Supply shocks caused by the aggressive expansion of the industry also create market distortions that can generate inefficiencies until the new production capacity is accommodated. When creating a new sector through incentives and regulation, the market often reacts with a wave of optimism and this eventually distorts actual trade conditions. After the initial optimism, we usually tend to see some adjustments in trading patterns that more realistically reflect the status quo. For instance, the more mature renewable diesel market is currently going through this exact phase, where there is a slowdown in expectations for industry growth and a correction of price distortions.

There is a global push for the decarbonization of energy consumption, led by advanced economies and followed by advanced developing countries, which exposes national biofuel markets to risks related to the stability of feedstock supply. With more countries creating or expanding their national programs for the domestic use of biofuels, competition for feedstocks will grow as demand increases, exposing countries dependent on feedstock imports to price shocks and supply disruption.

Over the next ten years, if the US feedstock supply will continue to rely on imported goods, like it has over the recent period, US domestic supply will be exposed to risks from changing sustainability policies in exporting countries. Adding to the dangers of building an industry on imported feedstock is the trend toward geopolitical fragmentation, which gained traction following the trade war between the US and China and continues to gain strength with rising political divisions between developed countries in the West and developing countries, particularly the BRICs alliance. The widening gap between the differing world views increases the risk of trade disruption motivated by political differences. It is also essential to factor into the risk analysis the potential for the governments of developed and advanced developing economies to recognize the value added to material that was until recently considered waste and craft policies that capture the additional value in the domestic market.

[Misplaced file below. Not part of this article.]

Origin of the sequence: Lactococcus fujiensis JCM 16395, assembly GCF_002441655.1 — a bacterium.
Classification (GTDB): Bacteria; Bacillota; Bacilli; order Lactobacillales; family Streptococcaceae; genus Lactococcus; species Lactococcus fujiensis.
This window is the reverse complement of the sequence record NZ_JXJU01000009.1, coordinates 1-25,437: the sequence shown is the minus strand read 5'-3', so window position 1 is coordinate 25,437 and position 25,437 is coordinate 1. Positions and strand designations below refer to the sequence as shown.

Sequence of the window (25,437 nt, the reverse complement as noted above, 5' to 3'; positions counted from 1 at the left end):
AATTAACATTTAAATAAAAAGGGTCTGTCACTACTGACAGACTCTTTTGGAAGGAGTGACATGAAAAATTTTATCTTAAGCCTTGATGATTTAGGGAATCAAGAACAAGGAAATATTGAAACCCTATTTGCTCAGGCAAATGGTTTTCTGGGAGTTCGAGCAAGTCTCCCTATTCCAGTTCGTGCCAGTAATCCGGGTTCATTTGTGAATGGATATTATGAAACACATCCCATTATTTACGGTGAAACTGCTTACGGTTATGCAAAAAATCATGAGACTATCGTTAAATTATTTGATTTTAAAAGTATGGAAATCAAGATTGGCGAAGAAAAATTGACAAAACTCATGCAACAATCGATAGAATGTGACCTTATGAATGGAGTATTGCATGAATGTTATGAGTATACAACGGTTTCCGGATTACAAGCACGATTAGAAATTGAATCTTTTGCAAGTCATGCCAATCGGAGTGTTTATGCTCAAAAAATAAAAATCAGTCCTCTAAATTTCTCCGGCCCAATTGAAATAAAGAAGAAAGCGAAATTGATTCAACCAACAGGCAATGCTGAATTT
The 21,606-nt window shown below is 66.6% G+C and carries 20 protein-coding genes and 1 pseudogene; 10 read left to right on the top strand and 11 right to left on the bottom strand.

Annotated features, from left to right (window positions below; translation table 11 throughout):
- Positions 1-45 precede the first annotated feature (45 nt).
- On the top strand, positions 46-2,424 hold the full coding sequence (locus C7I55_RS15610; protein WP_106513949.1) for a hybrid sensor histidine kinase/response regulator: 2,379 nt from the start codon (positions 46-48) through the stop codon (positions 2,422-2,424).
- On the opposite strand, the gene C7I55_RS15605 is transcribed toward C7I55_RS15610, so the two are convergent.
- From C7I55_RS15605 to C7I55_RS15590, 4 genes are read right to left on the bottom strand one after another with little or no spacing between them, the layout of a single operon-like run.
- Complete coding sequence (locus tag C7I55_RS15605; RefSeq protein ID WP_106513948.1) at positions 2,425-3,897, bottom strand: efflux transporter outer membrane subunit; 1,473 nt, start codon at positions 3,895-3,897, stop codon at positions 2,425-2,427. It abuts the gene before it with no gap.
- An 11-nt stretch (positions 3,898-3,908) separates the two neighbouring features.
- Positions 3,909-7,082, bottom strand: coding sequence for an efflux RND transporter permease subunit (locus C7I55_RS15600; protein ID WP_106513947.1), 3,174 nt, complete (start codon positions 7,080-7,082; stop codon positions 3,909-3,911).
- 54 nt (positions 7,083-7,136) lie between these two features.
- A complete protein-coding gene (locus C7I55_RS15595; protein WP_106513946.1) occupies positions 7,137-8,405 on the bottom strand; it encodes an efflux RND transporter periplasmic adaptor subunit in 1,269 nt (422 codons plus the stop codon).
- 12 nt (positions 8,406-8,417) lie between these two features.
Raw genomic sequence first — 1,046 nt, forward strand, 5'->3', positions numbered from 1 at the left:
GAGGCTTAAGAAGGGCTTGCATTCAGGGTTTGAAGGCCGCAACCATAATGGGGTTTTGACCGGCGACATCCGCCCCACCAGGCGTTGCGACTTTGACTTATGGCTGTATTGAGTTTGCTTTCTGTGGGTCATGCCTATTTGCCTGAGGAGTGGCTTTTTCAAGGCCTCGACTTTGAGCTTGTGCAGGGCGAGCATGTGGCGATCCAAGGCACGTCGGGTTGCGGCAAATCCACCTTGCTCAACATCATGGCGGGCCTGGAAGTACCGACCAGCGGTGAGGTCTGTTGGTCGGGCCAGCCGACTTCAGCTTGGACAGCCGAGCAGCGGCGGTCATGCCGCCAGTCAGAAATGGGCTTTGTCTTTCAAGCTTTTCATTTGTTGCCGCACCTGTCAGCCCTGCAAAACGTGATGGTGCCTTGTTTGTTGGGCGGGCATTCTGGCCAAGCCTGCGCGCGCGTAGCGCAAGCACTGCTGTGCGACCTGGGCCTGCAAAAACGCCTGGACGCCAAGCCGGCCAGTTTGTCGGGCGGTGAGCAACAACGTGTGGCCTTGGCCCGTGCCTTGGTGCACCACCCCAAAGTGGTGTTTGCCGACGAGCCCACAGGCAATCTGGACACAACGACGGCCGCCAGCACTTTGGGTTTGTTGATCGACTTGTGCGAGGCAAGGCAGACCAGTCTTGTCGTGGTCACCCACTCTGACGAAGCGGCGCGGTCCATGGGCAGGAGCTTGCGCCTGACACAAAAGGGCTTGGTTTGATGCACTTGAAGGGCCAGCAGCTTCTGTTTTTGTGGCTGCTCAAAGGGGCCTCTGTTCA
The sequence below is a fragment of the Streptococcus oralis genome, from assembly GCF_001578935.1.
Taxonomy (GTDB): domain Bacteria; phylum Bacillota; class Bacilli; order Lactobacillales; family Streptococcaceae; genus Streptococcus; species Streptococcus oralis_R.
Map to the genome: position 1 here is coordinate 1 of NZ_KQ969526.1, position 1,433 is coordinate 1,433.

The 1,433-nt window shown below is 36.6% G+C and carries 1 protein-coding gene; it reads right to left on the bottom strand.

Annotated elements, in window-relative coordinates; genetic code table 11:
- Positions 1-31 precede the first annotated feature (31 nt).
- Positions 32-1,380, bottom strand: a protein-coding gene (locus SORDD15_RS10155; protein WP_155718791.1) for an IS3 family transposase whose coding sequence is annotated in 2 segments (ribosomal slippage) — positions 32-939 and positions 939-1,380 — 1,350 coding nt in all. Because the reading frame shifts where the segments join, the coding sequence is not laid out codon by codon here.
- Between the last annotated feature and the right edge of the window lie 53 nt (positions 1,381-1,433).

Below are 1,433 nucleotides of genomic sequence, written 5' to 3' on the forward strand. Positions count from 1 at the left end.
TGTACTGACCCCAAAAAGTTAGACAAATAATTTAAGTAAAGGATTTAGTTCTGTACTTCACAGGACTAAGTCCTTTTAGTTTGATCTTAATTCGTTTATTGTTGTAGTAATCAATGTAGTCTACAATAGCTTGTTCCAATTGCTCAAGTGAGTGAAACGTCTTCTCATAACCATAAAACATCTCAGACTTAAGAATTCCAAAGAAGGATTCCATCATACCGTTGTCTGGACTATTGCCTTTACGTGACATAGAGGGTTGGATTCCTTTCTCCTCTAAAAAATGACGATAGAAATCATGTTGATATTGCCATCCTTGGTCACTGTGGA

Policymakers must balance the success of the RFS and LCFS programs in incentivizing the conversion of substantial volumes of waste material into biofuel with increased stress on the world food supply and the impact on consumer prices. Still, if the trend continues, the next logical step in the industry is for major exporting countries to implement policies aimed at producing the fuel domestically and exporting it to the most attractive market. However, the trend toward global trade disengagement and protectionism suggests that more programs in developed countries will follow the example of the credits authorized by the Inflation Reduction Act that exclude imported volumes from credit generation.

SAF is relatively unique because its demand bridges countries and markets, policies specific to one country can potentially drive changes in different global markets. If countries currently without domestic biofuel policies and with feedstock supply move towards decarbonizing transportation, expanding global biofuel demand and rising competition for feedstocks could disrupt established trade relationships, as a domestic market can be more economically attractive to a local feedstock producer. Considering that the trend for decarbonization is growing internationally, over the next decade, the current strong reliance of the US industry on imported feedstock will no longer be viable, and this could delay or prevent it from meeting decarbonization goals due to a reduction in imported supply

View our SAF production and credit price data